Stereo Vision

08-05-2012

So what have I been up to these last few months? I've not had a lot of chance to mess around in the graphics domain, largely because I've been working on a large project for The University of Leeds. I've been interested in computer vision for a while and this seemed like a good chance to get to grips with it. Im working on the reconstruction of meshes from multiple camera viewpoints. This leads me into the realms of stereo vision.



In the initial case, the idea is to place two cameras side-by-side. When a known point is located in both frames, one can begin to calibrate the cameras, use triangulation and work out the depth. Using OpenCV, many of these functions are defined for you. In the above video, we can see the disparity map beginning to take shape. The disparity map on the right, shows the distance from one point in the left image to the same point in the right image. This apparent distance is related to the depth.

One needs to work out two sets of parameters before we can begin to calculate the disparity. The first set of parameters are called the Intrinsic Parameters - these are related to the distortion effects that are encountered when using any lens. Barrel distortion and tangential distortion can make straight lines look curved. The second set of parameters are called Extrinsic parameters which are related the setup of the two cameras. Modelling and solving these equations for these cameras is known as Camera Resectioning. Thankfully, OpenCV includes a method for this.

The issue with not having straight lines might seem trivial but you can really see the effect when you look at photographs of skyscrapers or other tall buildings; they tend to curve as they reach for the sky. Of course, this has problems for determining the right correspondances between two images.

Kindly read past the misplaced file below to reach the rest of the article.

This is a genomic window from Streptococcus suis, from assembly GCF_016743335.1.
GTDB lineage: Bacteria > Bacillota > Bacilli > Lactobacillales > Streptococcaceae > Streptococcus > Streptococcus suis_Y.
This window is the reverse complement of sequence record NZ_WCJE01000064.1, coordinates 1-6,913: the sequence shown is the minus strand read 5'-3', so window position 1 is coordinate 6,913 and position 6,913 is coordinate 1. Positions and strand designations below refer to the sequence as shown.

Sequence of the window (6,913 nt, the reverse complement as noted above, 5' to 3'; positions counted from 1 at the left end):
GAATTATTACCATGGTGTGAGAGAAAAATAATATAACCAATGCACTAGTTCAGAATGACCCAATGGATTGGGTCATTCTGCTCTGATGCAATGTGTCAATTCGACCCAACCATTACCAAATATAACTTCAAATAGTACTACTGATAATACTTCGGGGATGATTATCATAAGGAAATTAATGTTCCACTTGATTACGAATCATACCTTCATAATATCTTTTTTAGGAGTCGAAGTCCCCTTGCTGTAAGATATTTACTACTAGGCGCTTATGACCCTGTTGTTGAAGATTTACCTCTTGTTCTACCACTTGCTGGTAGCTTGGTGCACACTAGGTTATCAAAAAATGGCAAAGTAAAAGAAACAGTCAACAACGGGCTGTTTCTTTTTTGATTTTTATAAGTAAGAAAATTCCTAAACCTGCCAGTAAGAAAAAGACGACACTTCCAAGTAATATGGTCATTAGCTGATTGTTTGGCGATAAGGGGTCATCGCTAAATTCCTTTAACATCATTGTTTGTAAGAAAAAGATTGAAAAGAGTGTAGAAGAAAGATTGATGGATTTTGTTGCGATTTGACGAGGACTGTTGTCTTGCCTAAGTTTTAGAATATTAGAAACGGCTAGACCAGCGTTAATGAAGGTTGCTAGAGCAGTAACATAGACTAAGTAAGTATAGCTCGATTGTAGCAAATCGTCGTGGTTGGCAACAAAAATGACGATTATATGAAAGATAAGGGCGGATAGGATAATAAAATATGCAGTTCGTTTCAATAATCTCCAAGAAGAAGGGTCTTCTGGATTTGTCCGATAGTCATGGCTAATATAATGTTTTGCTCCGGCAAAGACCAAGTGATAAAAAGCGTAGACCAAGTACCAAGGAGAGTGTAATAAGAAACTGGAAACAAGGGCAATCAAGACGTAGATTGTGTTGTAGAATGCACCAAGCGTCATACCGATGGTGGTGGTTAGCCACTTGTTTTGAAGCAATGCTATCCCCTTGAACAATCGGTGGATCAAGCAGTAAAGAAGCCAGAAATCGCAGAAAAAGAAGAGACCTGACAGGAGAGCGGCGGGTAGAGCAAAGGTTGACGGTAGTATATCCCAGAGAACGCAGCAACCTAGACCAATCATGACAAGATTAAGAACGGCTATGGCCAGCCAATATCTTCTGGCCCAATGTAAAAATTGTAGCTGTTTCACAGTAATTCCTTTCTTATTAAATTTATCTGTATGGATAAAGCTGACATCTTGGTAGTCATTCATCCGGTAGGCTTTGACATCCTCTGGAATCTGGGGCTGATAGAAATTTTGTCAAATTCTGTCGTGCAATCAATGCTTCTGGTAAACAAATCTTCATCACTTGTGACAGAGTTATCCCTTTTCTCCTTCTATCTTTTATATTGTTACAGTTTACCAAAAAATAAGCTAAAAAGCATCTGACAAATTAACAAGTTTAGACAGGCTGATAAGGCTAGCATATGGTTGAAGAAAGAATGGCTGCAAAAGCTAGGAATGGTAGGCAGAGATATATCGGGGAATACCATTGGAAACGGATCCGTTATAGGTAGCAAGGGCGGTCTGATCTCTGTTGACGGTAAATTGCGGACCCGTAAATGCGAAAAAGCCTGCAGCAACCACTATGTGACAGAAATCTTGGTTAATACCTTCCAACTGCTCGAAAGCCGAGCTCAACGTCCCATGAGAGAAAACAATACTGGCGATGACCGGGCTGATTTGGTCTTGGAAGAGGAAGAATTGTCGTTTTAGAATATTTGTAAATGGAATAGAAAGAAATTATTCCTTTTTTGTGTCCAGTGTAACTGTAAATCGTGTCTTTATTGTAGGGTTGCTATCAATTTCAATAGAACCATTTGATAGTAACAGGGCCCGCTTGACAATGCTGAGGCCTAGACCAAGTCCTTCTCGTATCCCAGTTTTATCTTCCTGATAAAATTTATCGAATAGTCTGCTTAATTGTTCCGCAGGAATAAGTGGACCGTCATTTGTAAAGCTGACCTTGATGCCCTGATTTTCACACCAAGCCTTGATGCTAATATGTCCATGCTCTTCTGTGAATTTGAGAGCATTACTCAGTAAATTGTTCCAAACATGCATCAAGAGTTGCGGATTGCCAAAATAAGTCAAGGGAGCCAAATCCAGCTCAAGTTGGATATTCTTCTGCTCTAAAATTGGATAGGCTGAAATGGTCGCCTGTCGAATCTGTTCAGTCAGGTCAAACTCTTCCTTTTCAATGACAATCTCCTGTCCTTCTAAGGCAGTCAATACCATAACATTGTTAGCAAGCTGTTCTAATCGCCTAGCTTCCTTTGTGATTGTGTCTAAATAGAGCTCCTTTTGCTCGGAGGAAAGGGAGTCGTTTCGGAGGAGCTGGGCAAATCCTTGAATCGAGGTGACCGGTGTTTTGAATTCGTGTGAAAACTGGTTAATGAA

No doubt, you'll have seen the chessboards everywhere when it comes to computer vision. Chessboards provide a good way to calibrate a camera as the intersections between the black squares form a good set of regular points on a plane. I've settled with a 9x6 chessboard with a wide, white edge, mounted on perspex. I take around 60 to 80 shots per camera when attempting to find the intrinsic values. So far, this seems to work most of the time. Im using Logitech C910 cameras for this experiment and they do have a reasonable amount of barrel distortion.

The next step is to work out the Extrinsic Values. These are related to the setup and are not independent of the the view, unlike the intrinsic parameters. Depending on how your cameras are setup, these parameters will change. Again, OpenCV has another function that makes a pretty good guess at what these paramters should be. Again, you need a chessboard to generate a set of known points that can be seen from each camera.



In the above video, I am generating a disparity map on the right hand side, then creating a simple mesh in the middle. Sadly, it's not quite perfect yet, but it's early days so far.

I've found that OpenCV does provide a lot of useful functions but one needs to be aware that there are two versions out there, and many of the examples are not so useful. OpenCV2 is the main one to go for, and under Linux, building your own is a must. There are issues under unbuntu that revolve around the supporting libraries but these can be overcome with some clever symlinking. The OpenCV2 cookbook is really not a bad place to start. The O'Reilly OpenCV book is fairly canon but be aware that the code examples cover OpenCV1 only and there are a few differences.